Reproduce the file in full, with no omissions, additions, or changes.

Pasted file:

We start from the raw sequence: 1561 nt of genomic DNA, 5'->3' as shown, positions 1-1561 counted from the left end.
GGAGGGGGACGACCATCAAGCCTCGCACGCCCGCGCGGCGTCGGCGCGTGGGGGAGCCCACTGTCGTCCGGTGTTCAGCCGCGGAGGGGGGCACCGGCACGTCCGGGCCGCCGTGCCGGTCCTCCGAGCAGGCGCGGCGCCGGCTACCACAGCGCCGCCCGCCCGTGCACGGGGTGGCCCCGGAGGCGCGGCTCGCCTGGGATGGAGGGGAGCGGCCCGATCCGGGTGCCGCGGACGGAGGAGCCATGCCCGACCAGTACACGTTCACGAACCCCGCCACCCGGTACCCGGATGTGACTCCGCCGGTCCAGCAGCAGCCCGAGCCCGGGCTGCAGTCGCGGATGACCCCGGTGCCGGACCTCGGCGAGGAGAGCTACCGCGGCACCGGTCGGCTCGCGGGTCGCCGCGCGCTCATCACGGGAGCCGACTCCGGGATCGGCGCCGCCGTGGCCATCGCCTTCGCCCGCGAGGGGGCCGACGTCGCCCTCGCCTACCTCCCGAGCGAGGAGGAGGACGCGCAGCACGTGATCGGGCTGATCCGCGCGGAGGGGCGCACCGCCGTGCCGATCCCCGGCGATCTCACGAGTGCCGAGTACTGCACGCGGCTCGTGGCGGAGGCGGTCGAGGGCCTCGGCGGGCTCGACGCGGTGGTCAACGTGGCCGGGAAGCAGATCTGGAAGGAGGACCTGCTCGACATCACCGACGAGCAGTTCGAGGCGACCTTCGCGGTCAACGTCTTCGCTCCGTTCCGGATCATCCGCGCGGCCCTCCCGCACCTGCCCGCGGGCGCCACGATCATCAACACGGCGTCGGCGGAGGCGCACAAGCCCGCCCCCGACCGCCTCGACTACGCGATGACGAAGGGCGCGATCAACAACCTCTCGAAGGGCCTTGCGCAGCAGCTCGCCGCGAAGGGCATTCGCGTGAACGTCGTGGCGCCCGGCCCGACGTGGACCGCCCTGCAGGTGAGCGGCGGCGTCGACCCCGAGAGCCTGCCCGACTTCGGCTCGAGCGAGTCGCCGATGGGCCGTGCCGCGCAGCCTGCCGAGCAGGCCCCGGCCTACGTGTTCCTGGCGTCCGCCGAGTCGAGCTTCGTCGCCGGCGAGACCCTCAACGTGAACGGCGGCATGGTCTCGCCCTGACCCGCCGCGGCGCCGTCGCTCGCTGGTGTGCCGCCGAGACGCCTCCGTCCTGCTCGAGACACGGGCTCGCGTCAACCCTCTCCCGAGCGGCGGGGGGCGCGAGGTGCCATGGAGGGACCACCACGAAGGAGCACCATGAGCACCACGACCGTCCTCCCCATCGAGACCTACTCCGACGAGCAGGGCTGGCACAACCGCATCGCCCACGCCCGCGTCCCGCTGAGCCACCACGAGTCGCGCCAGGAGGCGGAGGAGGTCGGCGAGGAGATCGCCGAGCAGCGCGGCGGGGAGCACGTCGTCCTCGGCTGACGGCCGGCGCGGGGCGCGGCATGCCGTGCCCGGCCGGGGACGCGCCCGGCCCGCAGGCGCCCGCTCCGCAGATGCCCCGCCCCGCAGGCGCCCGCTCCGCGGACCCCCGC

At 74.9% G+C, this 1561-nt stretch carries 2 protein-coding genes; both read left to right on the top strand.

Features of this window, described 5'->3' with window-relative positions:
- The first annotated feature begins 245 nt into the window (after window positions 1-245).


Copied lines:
We start from the raw sequence: 1561 nt of genomic DNA, 5'->3' as shown, positions 1-1561 counted from the left end.
GGAGGGGGACGACCATCAAGCCTCGCACGCCCGCGCGGCGTCGGCGCGTGGGGGAGCCCACTGTCGTCCGGTGTTCAGCCGCGGAGGGGGGCACCGGCACGTCCGGGCCGCCGTGCCGGTCCTCCGAGCAGGCGCGGCGCCGGCTACCACAGCGCCGCCCGCCCGTGCACGGGGTGGCCCCGGAGGCGCGGCTCGCCTGGGATGGAGGGGAGCGGCCCGATCCGGGTGCCGCGGACGGAGGAGCCATGCCCGACCAGTACACGTTCACGAACCCCGCCACCCGGTACCCGGATGTGACTCCGCCGGTCCAGCAGCAGCCCGAGCCCGGGCTGCAGTCGCGGATGACCCCGGTGCCGGACCTCGGCGAGGAGAGCTACCGCGGCACCGGTCGGCTCGCGGGTCGCCGCGCGCTCATCACGGGAGCCGACTCCGGGATCGGCGCCGCCGTGGCCATCGCCTTCGCCCGCGAGGGGGCCGACGTCGCCCTCGCCTACCTCCCGAGCGAGGAGGAGGACGCGCAGCACGTGATCGGGCTGATCCGCGCGGAGGGGCGCACCGCCGTGCCGATCCCCGGCGATCTCACGAGTGCCGAGTACTGCACGCGGCTCGTGGCGGAGGCGGTCGAGGGCCTCGGCGGGCTCGACGCGGTGGTCAACGTGGCCGGGAAGCAGATCTGGAAGGAGGACCTGCTCGACATCACCGACGAGCAGTTCGAGGCGACCTTCGCGGTCAACGTCTTCGCTCCGTTCCGGATCATCCGCGCGGCCCTCCCGCACCTGCCCGCGGGCGCCACGATCATCAACACGGCGTCGGCGGAGGCGCACAAGCCCGCCCCCGACCGCCTCGACTACGCGATGACGAAGGGCGCGATCAACAACCTCTCGAAGGGCCTTGCGCAGCAGCTCGCCGCGAAGGGCATTCGCGTGAACGTCGTGGCGCCCGGCCCGACGTGGACCGCCCTGCAGGTGAGCGGCGGCGTCGACCCCGAGAGCCTGCCCGACTTCGGCTCGAGCGAGTCGCCGATGGGCCGTGCCGCGCAGCCTGCCGAGCAGGCCCCGGCCTACGTGTTCCTGGCGTCCGCCGAGTCGAGCTTCGTCGCCGGCGAGACCCTCAACGTGAACGGCGGCATGGTCTCGCCCTGACCCGCCGCGGCGCCGTCGCTCGCTGGTGTGCCGCCGAGACGCCTCCGTCCTGCTCGAGACACGGGCTCGCGTCAACCCTCTCCCGAGCGGCGGGGGGCGCGAGGTGCCATGGAGGGACCACCACGAAGGAGCACCATGAGCACCACGACCGTCCTCCCCATCGAGACCTACTCCGACGAGCAGGGCTGGCACAACCGCATCGCCCACGCCCGCGTCCCGCTGAGCCACCACGAGTCGCGCCAGGAGGCGGAGGAGGTCGGCGAGGAGATCGCCGAGCAGCGCGGCGGGGAGCACGTCGTCCTCGGCTGACGGCCGGCGCGGGGCGCGGCATGCCGTGCCCGGCCGGGGACGCGCCCGGCCCGCAGGCGCCCGCTCCGCAGATGCCCCGCCCCGCAGGCGCCCGCTCCGCGGACCCCCGC

At 74.9% G+C, this 1561-nt stretch carries 2 protein-coding genes; both read left to right on the top strand.

Features of this window, described 5'->3' with window-relative positions:
- The first annotated feature begins 245 nt into the window (after window positions 1-245).